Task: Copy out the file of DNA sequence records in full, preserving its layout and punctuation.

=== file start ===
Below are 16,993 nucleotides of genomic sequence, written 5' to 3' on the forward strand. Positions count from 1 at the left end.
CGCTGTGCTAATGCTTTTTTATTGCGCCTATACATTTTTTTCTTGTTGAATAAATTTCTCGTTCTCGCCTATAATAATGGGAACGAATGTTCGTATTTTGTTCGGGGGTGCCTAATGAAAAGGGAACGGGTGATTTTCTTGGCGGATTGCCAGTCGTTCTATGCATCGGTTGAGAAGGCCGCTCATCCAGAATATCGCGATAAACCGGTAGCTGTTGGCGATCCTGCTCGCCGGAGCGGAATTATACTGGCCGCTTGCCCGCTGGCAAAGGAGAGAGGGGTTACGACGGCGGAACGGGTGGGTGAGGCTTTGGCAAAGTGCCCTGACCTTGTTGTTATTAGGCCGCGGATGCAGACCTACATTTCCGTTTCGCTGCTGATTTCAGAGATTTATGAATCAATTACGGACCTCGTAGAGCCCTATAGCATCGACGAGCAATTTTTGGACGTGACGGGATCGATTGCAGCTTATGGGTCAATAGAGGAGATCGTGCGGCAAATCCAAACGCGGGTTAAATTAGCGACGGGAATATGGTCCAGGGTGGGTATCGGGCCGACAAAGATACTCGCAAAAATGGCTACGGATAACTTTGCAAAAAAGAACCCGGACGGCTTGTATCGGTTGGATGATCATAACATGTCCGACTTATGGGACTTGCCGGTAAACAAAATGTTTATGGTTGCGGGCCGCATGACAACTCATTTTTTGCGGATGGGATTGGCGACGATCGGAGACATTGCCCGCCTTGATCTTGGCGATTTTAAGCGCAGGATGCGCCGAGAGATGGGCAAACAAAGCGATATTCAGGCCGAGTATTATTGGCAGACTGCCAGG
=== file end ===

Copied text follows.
Below are 16,993 nucleotides of genomic sequence, written 5' to 3' on the forward strand. Positions count from 1 at the left end.
CGCTGTGCTAATGCTTTTTTATTGCGCCTATACATTTTTTTCTTGTTGAATAAATTTCTCGTTCTCGCCTATAATAATGGGAACGAATGTTCGTATTTTGTTCGGGGGTGCCTAATGAAAAGGGAACGGGTGATTTTCTTGGCGGATTGCCAGTCGTTCTATGCATCGGTTGAGAAGGCCGCTCATCCAGAATATCGCGATAAACCGGTAGCTGTTGGCGATCCTGCTCGCCGGAGCGGAATTATACTGGCCGCTTGCCCGCTGGCAAAGGAGAGAGGGGTTACGACGGCGGAACGGGTGGGTGAGGCTTTGGCAAAGTGCCCTGACCTTGTTGTTATTAGGCCGCGGATGCAGACCTACATTTCCGTTTCGCTGCTGATTTCAGAGATTTATGAATCAATTACGGACCTCGTAGAGCCCTATAGCATCGACGAGCAATTTTTGGACGTGACGGGATCGATTGCAGCTTATGGGTCAATAGAGGAGATCGTGCGGCAAATCCAAACGCGGGTTAAATTAGCGACGGGAATATGGTCCAGGGTGGGTATCGGGCCGACAAAGATACTCGCAAAAATGGCTACGGATAACTTTGCAAAAAAGAACCCGGACGGCTTGTATCGGTTGGATGATCATAACATGTCCGACTTATGGGACTTGCCGGTAAACAAAATGTTTATGGTTGCGGGCCGCATGACAACTCATTTTTTGCGGATGGGATTGGCGACGATCGGAGACATTGCCCGCCTTGATCTTGGCGATTTTAAGCGCAGGATGCGCCGAGAGATGGGCAAACAAAGCGATATTCAGGCCGAGTATTATTGGCAGACTGCCAGG